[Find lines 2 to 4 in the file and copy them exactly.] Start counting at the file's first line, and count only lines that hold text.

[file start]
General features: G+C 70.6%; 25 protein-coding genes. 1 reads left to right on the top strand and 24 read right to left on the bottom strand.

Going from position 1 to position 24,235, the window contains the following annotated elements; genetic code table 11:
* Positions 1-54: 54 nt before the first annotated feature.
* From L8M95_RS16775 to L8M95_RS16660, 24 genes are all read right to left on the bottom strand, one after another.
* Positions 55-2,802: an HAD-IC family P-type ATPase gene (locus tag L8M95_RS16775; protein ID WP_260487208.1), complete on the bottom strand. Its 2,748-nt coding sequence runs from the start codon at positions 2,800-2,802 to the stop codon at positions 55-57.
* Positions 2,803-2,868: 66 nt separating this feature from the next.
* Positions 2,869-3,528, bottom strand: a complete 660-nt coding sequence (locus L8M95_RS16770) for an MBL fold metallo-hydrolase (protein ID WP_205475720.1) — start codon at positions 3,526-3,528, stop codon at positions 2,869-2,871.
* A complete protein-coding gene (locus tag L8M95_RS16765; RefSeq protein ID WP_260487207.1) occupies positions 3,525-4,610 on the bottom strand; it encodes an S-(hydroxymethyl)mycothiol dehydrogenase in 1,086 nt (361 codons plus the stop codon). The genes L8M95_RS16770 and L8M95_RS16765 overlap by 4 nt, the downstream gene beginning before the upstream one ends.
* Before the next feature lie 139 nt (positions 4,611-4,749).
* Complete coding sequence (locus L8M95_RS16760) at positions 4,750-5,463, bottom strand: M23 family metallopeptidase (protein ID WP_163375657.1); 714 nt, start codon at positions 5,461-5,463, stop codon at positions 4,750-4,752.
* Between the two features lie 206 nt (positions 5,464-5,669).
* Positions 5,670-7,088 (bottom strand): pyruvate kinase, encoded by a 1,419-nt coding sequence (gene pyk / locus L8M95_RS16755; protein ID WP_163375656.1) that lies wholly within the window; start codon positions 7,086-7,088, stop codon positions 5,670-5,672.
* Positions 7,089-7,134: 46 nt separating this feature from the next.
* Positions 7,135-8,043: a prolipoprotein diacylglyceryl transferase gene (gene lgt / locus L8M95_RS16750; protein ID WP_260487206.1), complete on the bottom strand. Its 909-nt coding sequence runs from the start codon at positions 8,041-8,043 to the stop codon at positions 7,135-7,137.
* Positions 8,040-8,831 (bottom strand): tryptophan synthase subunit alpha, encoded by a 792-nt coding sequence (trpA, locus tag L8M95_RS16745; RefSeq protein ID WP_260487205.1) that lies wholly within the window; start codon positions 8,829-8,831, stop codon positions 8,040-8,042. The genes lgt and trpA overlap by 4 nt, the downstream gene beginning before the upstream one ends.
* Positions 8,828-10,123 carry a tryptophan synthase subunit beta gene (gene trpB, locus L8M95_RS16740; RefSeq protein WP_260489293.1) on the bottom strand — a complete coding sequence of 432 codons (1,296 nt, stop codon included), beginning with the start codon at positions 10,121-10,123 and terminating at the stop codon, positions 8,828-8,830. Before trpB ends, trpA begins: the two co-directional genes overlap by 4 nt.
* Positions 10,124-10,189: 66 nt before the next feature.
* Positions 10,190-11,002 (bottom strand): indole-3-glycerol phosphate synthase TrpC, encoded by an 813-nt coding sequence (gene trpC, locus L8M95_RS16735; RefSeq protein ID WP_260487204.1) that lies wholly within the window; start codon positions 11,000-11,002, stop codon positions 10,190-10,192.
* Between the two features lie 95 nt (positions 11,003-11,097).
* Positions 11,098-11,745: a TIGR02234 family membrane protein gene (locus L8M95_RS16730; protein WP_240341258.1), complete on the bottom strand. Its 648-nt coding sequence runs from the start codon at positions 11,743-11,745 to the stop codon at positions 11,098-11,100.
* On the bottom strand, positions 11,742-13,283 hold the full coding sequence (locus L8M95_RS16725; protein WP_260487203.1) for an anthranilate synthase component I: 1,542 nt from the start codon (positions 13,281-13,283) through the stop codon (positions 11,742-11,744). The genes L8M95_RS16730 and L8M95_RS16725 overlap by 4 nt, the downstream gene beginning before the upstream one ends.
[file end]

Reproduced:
Going from position 1 to position 24,235, the window contains the following annotated elements; genetic code table 11:
* Positions 1-54: 54 nt before the first annotated feature.
* From L8M95_RS16775 to L8M95_RS16660, 24 genes are all read right to left on the bottom strand, one after another.